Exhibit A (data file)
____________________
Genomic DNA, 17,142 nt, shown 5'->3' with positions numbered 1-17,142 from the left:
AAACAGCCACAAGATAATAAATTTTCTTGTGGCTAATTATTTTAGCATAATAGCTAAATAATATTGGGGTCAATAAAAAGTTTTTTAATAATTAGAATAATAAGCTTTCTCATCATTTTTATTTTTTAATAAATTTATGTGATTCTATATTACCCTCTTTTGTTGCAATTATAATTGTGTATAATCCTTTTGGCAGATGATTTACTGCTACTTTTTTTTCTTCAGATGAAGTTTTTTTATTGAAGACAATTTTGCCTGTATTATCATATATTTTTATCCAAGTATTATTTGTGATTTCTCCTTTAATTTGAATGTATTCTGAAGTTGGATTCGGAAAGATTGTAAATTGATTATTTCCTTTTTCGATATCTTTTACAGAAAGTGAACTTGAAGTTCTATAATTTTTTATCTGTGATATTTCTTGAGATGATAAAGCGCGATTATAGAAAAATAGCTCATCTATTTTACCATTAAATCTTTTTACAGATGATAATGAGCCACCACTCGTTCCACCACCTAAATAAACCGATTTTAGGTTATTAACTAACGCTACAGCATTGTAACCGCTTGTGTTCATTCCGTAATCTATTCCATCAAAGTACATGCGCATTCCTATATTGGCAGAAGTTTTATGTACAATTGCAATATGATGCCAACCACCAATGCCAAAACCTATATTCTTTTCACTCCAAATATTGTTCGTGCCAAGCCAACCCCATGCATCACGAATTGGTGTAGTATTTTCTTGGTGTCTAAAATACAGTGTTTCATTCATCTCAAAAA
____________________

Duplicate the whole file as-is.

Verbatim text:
Genomic DNA, 17,142 nt, shown 5'->3' with positions numbered 1-17,142 from the left:
AAACAGCCACAAGATAATAAATTTTCTTGTGGCTAATTATTTTAGCATAATAGCTAAATAATATTGGGGTCAATAAAAAGTTTTTTAATAATTAGAATAATAAGCTTTCTCATCATTTTTATTTTTTAATAAATTTATGTGATTCTATATTACCCTCTTTTGTTGCAATTATAATTGTGTATAATCCTTTTGGCAGATGATTTACTGCTACTTTTTTTTCTTCAGATGAAGTTTTTTTATTGAAGACAATTTTGCCTGTATTATCATATATTTTTATCCAAGTATTATTTGTGATTTCTCCTTTAATTTGAATGTATTCTGAAGTTGGATTCGGAAAGATTGTAAATTGATTATTTCCTTTTTCGATATCTTTTACAGAAAGTGAACTTGAAGTTCTATAATTTTTTATCTGTGATATTTCTTGAGATGATAAAGCGCGATTATAGAAAAATAGCTCATCTATTTTACCATTAAATCTTTTTACAGATGATAATGAGCCACCACTCGTTCCACCACCTAAATAAACCGATTTTAGGTTATTAACTAACGCTACAGCATTGTAACCGCTTGTGTTCATTCCGTAATCTATTCCATCAAAGTACATGCGCATTCCTATATTGGCAGAAGTTTTATGTACAATTGCAATATGATGCCAACCACCAATGCCAAAACCTATATTCTTTTCACTCCAAATATTGTTCGTGCCAAGCCAACCCCATGCATCACGAATTGGTGTAGTATTTTCTTGGTGTCTAAAATACAGTGTTTCATTCATCTCAAAAA